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Appropriate framework for early web business app

 
John Peters
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Howdy!

I've searched through your site and done quite a bit of reading on the various frameworks available to Java web designers. I know that everyone has their favorite, but quite frankly, the choices have overwhelmed me.

I've done web programming with PHP and MySQL off and on for about three years (nothing hugely complicated). I am undertaking a project at work to tie all of our departments together via a web based system (we're a small company; under 20 people), and I figured Java would be the best bet for scalability and overall power.

I've done my planning and am ready to move into the design/coding phase but can't seem to decide on an appropriate framework to use that will work for someone who has gone through the Head First Java and HF Servlets & JSP books, but is still a web app beginner.

EJB3 looks promising from a scalability and security standpoint (since we might be offering this system to outside customers), but has such a large learning curve. Am I trying to drive a semi tractor when a pickup would do?

In playing with JBoss, I've discovered Seam (and picked up Nusairat's book) but keep getting overwhelmed with having to go back and reference EJB3 (which I'm learning at the same time).

I've touched on Struts and Hibernate; but nothing too deep.

Any suggestions as to where to start?
 
Herman Schelti
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hi John,

I suggest you find somebody with experience, to see what's appropriate for your project. (the right vehicle, in your words).

He/she should be able to start programming the application, and you can learn from that (probably faster than doing it all by yourself).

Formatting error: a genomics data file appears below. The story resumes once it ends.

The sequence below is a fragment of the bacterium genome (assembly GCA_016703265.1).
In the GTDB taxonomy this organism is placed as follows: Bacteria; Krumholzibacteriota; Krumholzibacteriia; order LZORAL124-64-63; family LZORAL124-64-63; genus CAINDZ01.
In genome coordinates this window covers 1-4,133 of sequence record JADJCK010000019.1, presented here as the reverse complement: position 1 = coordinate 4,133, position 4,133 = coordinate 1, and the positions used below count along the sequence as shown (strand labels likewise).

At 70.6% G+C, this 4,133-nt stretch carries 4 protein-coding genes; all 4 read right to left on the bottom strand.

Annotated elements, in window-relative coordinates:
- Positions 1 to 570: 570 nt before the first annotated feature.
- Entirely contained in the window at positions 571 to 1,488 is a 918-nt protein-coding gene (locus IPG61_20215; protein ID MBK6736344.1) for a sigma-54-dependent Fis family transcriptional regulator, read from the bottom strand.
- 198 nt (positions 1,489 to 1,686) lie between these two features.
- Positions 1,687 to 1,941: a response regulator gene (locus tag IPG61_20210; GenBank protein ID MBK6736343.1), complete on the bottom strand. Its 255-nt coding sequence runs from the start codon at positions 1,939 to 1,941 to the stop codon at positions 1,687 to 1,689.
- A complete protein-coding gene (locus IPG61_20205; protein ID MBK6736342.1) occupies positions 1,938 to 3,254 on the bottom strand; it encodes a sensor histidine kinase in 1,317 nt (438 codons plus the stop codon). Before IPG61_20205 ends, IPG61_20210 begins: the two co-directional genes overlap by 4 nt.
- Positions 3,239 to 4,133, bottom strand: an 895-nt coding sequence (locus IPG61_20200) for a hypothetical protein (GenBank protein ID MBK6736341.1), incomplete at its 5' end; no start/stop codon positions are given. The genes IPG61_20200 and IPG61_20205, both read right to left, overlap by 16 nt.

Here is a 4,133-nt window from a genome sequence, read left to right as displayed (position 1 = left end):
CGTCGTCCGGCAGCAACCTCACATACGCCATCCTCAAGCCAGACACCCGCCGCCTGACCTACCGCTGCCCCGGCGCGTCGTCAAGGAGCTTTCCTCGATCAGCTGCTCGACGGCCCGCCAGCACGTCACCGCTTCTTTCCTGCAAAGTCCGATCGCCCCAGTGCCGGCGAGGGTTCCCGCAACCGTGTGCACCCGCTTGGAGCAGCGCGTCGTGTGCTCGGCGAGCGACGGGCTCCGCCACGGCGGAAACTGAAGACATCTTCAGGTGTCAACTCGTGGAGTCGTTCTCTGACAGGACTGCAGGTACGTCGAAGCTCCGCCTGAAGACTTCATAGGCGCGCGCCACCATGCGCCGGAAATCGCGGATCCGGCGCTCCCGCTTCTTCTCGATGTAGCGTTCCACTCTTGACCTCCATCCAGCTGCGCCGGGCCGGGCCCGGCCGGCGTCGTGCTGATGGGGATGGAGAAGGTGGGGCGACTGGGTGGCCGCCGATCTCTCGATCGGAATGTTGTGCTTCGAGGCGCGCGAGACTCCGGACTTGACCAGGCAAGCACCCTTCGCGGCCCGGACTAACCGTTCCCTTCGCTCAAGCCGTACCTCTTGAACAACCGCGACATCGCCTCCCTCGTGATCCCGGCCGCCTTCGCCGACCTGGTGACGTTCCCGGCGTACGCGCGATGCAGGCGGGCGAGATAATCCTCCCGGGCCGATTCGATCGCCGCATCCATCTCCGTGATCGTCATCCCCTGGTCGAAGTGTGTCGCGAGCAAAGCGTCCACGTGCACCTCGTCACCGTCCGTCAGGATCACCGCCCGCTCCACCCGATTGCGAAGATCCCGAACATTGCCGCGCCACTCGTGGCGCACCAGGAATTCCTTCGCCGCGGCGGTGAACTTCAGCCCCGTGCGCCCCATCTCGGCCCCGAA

I really like the Spring framework, but I'm glad did not have to use any framework for my first (really simple) applications.

Herman
 
Ingudam Manoranjan
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Yeah. The number of frameworks overwhelm, especially when there are quite a number of offerings. I would approach the problem through a iteration where the basics of the requirement is built and on top of that iteratively refactor your application as more visibility on non functional requirements of you system evolve.

To start of I guess you can build with what is most familiar to you:
1) Jsp - for front end
2) JSTL or custom tags for any variation in UI.
3) Navigation or Controller - you can pick up any which is most suitable to you in terms of learning curve. It can be struts (since you have gone thru) or spring webflow.
4) The business logic or service can now be in POJO (plain java). This can be re factored to EJB later or web services etc if required.
5) Introduce loose coupling between Struts action classes and POJOs by invoking thru a configuration driven factory or something. So that you need not change that layer later.
6) Persistence can be handled thru simple DAO layer or something like Hibernate can be used.

Just what i thought maybe apt ...
 
John Peters
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Thanks for your replies. I'm going to work on things this weekend, try out some suggestions, and see where it takes me. I'll post back my updates.
 
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